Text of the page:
Book: “Hood Feminism”
Author: Mikki Kendall
Genre: Collection of Non-Fiction Essays
I am not much for sharing publicly. I tend to be more introverted and prefer reading to speaking with a group of people. With that being said, the past few weeks have been turbulent to say the least. Recently, I came across this book and decided to pick it up. There’s something about this book that spoke to me. I’m not sure what it is exactly yet, but I saw the description and I knew that I needed to read it. I wanted to share this book from debut author Mikki Kendall as I think it is going to be a game changer.
A synopsis from www.goodreads.com:
“Today’s feminist movement has a glaring blind spot, and paradoxically, it is women. Mainstream feminists rarely talk about meeting basic needs as a feminist issue, argues Mikki Kendall, but food insecurity, access to quality education, safe neighborhoods, a living wage, and medical care are all feminist issues. All too often, however, the focus is not on basic survival for the many, but on increasing privilege for the few. That feminists refuse to prioritize these issues has only exacerbated the age-old problem of both internecine discord and women who rebuff at carrying the title. Moreover, prominent white feminists broadly suffer from their own myopia with regard to how things like race, class, sexual orientation, and ability intersect with gender. How can we stand in solidarity as a movement, Kendall asks, when there is the distinct likelihood that some women are oppressing others?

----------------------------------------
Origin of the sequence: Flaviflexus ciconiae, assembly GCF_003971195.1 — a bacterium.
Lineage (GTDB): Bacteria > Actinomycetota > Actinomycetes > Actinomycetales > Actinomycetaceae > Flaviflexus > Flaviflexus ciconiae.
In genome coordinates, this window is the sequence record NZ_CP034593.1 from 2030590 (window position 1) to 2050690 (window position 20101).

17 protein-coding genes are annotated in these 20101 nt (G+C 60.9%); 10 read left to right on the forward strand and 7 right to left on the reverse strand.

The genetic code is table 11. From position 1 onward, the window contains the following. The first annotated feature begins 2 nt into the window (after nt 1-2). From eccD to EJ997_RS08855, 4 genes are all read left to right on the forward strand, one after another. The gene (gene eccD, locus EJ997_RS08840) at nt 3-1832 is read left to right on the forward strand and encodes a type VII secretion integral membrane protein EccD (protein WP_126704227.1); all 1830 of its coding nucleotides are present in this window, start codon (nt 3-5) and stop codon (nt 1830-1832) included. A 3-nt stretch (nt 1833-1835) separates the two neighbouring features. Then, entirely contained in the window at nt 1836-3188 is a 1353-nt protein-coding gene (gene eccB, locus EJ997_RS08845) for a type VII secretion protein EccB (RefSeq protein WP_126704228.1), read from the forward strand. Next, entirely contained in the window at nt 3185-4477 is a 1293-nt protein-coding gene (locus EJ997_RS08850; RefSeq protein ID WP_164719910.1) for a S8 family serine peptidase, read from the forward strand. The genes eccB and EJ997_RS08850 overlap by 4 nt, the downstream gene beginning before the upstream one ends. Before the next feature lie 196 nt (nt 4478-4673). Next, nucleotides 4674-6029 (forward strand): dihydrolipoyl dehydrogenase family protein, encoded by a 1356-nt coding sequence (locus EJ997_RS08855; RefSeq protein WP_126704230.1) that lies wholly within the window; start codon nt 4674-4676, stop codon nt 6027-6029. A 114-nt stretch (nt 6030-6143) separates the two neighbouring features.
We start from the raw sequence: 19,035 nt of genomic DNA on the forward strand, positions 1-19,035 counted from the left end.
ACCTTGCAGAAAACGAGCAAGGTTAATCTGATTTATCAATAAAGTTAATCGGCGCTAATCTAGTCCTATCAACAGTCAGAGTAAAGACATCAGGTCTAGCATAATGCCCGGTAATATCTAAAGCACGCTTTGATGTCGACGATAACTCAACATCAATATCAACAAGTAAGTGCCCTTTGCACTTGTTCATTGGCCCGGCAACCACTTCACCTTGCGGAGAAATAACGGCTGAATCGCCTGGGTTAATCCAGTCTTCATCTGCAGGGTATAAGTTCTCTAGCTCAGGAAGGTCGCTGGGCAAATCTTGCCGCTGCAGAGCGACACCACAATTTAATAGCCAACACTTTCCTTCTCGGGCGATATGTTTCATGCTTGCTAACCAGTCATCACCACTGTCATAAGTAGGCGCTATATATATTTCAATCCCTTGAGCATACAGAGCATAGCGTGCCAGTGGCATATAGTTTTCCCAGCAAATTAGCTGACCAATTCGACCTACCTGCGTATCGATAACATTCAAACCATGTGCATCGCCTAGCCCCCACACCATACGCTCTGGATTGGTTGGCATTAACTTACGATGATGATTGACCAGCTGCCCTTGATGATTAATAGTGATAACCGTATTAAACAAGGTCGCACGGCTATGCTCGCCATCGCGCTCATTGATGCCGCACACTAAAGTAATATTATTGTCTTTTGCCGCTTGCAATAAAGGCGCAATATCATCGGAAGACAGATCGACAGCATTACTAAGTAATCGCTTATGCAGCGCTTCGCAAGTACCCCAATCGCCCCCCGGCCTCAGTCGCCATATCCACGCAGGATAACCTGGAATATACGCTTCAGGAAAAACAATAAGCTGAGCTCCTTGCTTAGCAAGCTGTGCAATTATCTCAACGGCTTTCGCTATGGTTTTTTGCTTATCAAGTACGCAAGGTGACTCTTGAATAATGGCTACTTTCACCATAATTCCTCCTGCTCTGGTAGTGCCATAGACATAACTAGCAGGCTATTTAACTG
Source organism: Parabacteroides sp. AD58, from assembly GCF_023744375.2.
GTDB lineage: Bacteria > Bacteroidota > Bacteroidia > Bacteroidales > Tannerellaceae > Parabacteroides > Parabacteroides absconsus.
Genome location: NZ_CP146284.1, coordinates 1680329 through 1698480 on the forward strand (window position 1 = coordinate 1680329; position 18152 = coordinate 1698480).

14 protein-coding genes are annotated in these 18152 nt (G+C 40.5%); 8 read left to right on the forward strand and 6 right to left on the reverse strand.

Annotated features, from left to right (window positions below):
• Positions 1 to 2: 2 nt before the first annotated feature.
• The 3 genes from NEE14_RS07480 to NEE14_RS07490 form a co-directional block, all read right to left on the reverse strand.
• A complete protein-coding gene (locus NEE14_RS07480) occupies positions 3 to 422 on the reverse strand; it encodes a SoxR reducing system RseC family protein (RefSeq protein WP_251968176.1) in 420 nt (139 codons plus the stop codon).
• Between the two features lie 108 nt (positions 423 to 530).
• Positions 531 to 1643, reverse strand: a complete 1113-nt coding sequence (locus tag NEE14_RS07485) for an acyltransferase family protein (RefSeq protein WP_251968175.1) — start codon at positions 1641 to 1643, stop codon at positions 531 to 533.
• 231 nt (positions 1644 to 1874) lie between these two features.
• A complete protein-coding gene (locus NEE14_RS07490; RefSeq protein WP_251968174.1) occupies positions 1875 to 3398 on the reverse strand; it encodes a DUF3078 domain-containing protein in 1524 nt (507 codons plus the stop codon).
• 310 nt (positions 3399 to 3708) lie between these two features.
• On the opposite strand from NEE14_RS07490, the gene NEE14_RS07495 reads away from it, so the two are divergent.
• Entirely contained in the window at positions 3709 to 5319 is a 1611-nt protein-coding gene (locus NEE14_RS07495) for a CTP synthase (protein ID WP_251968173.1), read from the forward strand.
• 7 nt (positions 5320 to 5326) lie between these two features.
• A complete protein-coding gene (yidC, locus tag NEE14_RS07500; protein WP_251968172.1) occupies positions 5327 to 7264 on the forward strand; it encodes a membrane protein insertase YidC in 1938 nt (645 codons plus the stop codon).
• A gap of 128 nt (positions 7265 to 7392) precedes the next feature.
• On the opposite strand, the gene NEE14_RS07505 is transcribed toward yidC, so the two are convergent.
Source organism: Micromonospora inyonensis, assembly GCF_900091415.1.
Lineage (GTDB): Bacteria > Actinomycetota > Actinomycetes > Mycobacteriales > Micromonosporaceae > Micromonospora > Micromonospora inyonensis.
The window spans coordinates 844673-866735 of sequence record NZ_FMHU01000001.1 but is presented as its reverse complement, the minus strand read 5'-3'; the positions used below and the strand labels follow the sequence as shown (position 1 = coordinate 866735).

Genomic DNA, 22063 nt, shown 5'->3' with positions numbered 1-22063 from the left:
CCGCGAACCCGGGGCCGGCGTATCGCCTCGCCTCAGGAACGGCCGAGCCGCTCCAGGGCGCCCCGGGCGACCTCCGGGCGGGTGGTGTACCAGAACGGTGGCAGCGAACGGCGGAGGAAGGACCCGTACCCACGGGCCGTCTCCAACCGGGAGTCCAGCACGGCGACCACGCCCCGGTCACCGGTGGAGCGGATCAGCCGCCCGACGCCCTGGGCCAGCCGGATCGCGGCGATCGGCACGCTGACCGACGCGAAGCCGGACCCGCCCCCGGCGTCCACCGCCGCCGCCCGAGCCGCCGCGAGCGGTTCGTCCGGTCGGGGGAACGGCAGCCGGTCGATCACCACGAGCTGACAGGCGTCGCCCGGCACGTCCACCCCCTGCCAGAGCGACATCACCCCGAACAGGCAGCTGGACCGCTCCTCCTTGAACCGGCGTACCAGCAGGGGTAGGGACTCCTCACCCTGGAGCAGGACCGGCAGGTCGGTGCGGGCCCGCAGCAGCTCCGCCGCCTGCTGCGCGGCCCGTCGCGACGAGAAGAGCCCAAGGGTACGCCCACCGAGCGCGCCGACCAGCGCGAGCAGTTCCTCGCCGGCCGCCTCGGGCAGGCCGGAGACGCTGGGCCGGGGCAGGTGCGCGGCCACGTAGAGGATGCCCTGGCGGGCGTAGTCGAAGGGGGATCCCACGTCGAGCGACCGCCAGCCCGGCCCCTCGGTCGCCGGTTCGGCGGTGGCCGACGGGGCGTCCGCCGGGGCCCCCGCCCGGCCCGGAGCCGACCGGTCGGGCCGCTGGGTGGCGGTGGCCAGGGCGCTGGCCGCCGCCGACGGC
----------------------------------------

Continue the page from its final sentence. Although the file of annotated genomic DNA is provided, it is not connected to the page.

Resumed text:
In her searing collection of essays, Mikki Kendall takes aim at the legitimacy of the modern feminist movement arguing that it has chronically failed to address the needs of all but a few women. Drawing on her own experiences with hunger, violence, and hypersexualization, along with incisive commentary on politics, pop culture, the stigma of mental health, and more, Hood Feminism delivers an irrefutable indictment of a movement in flux. An unforgettable debut, Kendall has written a ferocious clarion call to all would-be feminists to live out the true mandate of the movement in thought and in deed.”
I was speaking to a bookish friend the other day about the importance of writing and its impact on life. One of the statements that we agreed on was this: “The books that stick with you are the most meaningful.” Books have the power to change your perspective and provide critical insight.
Something tells me that this book will leave an imprint on my heart long after I have finished reading it.
Wishing you deliberate and significant reading.